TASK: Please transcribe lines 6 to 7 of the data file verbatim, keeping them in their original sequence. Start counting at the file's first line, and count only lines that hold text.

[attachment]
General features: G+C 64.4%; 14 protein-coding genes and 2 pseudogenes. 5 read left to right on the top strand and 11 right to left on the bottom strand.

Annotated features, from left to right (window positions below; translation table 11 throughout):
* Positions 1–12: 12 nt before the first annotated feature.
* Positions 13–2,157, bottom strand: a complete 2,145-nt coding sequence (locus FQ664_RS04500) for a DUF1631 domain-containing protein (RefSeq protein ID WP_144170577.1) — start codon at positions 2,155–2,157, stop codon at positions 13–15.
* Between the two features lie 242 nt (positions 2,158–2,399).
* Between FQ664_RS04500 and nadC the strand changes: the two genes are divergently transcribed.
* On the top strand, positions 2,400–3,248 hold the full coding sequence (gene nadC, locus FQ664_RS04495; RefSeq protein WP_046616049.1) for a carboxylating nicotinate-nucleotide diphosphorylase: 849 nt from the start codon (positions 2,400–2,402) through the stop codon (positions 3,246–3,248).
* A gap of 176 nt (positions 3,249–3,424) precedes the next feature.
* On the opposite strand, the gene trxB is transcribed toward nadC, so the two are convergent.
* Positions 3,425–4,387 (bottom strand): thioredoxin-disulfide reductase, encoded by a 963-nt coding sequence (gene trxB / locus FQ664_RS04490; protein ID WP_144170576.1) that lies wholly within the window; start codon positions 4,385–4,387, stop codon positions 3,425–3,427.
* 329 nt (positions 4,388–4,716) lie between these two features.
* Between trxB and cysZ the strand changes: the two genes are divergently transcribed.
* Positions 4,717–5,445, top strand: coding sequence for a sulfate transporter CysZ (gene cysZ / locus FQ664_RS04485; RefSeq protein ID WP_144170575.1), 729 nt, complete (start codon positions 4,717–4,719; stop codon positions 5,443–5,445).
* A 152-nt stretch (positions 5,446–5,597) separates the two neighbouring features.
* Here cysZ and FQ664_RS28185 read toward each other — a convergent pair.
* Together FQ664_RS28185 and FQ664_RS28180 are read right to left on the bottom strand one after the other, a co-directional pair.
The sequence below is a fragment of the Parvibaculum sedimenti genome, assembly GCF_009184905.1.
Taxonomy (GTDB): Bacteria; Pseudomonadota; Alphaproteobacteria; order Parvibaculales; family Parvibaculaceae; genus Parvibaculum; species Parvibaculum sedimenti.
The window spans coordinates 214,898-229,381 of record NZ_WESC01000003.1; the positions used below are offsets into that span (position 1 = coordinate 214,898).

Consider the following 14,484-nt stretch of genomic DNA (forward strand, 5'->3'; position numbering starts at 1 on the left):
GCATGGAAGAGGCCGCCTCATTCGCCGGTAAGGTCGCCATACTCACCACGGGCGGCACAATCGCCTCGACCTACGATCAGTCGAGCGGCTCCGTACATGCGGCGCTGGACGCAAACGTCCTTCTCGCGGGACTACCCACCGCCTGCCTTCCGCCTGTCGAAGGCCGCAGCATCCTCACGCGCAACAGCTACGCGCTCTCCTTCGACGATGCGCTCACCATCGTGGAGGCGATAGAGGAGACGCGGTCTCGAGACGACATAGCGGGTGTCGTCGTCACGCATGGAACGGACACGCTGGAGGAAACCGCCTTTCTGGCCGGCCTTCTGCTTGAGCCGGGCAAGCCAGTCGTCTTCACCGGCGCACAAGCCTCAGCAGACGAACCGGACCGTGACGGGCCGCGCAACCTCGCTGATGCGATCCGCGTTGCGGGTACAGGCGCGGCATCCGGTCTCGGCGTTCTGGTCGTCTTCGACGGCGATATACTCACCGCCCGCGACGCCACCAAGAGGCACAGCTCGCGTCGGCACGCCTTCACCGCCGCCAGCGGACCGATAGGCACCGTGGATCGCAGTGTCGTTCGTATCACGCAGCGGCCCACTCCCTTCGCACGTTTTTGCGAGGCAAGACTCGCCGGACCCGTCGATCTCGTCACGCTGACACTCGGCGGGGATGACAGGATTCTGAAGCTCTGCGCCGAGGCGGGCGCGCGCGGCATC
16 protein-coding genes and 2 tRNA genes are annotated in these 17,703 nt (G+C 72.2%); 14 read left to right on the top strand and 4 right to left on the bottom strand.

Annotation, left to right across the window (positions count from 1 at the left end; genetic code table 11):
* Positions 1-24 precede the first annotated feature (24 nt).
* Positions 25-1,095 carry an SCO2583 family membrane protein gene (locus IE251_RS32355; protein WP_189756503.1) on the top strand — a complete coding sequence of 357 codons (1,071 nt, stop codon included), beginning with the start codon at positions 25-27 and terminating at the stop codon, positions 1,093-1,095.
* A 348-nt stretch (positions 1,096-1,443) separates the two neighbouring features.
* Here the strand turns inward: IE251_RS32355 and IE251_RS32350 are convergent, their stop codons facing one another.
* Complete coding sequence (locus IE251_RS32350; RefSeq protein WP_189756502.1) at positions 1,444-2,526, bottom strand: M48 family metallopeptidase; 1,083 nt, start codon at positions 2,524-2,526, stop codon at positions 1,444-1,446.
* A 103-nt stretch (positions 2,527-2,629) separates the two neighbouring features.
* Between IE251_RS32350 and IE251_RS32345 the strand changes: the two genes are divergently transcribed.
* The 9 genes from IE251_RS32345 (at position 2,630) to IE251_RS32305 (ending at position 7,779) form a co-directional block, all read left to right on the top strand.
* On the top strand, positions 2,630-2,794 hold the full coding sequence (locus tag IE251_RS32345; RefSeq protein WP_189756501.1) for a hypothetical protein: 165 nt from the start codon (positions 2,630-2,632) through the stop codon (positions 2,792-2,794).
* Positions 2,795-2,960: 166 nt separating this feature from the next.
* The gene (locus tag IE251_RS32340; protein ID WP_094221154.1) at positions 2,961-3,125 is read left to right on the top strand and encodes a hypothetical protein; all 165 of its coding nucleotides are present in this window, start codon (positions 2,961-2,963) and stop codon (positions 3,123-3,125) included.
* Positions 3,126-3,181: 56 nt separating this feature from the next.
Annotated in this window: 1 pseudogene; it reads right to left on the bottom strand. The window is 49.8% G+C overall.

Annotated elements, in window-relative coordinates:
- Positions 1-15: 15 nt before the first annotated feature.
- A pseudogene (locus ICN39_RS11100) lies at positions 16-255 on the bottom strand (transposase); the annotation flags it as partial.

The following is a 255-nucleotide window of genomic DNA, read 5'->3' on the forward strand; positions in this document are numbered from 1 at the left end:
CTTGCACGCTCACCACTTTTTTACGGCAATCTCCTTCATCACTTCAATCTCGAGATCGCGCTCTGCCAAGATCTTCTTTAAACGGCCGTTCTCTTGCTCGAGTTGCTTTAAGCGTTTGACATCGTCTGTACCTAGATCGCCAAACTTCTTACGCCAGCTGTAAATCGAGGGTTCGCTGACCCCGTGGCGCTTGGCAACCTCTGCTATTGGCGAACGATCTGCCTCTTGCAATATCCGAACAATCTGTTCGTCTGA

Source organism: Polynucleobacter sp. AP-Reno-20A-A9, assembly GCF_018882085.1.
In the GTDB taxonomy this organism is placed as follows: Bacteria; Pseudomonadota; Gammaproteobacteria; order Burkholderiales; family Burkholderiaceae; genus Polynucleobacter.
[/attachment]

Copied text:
* Between FQ664_RS04500 and nadC the strand changes: the two genes are divergently transcribed.
* On the top strand, positions 2,400–3,248 hold the full coding sequence (gene nadC, locus FQ664_RS04495; RefSeq protein WP_046616049.1) for a carboxylating nicotinate-nucleotide diphosphorylase: 849 nt from the start codon (positions 2,400–2,402) through the stop codon (positions 3,246–3,248).